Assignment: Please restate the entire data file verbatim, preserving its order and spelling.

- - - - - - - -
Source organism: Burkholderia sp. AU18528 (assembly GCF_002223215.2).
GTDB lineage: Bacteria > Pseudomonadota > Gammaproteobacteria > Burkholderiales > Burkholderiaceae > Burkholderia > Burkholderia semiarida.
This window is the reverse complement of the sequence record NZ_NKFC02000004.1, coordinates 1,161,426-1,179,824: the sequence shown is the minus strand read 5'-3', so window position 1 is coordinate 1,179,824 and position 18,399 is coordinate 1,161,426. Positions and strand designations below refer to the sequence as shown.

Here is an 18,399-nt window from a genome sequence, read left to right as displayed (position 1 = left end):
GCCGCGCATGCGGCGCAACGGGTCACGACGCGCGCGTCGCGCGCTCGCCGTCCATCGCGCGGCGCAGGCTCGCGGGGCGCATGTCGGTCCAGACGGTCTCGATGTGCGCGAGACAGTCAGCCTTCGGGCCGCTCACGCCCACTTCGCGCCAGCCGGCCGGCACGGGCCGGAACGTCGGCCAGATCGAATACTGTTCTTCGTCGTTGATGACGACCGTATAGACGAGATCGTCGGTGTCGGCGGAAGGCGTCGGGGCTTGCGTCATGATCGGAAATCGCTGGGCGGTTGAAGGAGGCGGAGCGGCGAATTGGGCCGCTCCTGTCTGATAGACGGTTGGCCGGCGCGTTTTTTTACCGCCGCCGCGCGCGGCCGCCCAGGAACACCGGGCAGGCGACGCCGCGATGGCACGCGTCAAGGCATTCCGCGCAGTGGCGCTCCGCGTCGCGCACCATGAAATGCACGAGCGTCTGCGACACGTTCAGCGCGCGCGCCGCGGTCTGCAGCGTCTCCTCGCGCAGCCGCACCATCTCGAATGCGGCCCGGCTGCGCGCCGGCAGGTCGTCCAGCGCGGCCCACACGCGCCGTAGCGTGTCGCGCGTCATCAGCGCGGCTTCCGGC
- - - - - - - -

Source organism: Burkholderia sp. AU18528 (assembly GCF_002223215.2).
GTDB lineage: Bacteria > Pseudomonadota > Gammaproteobacteria > Burkholderiales > Burkholderiaceae > Burkholderia > Burkholderia semiarida.
This window is the reverse complement of the sequence record NZ_NKFC02000004.1, coordinates 1,161,426-1,179,824: the sequence shown is the minus strand read 5'-3', so window position 1 is coordinate 1,179,824 and position 18,399 is coordinate 1,161,426. Positions and strand designations below refer to the sequence as shown.

Here is an 18,399-nt window from a genome sequence, read left to right as displayed (position 1 = left end):
GCCGCGCATGCGGCGCAACGGGTCACGACGCGCGCGTCGCGCGCTCGCCGTCCATCGCGCGGCGCAGGCTCGCGGGGCGCATGTCGGTCCAGACGGTCTCGATGTGCGCGAGACAGTCAGCCTTCGGGCCGCTCACGCCCACTTCGCGCCAGCCGGCCGGCACGGGCCGGAACGTCGGCCAGATCGAATACTGTTCTTCGTCGTTGATGACGACCGTATAGACGAGATCGTCGGTGTCGGCGGAAGGCGTCGGGGCTTGCGTCATGATCGGAAATCGCTGGGCGGTTGAAGGAGGCGGAGCGGCGAATTGGGCCGCTCCTGTCTGATAGACGGTTGGCCGGCGCGTTTTTTTACCGCCGCCGCGCGCGGCCGCCCAGGAACACCGGGCAGGCGACGCCGCGATGGCACGCGTCAAGGCATTCCGCGCAGTGGCGCTCCGCGTCGCGCACCATGAAATGCACGAGCGTCTGCGACACGTTCAGCGCGCGCGCCGCGGTCTGCAGCGTCTCCTCGCGCAGCCGCACCATCTCGAATGCGGCCCGGCTGCGCGCCGGCAGGTCGTCCAGCGCGGCCCACACGCGCCGTAGCGTGTCGCGCGTCATCAGCGCGGCTTCCGGC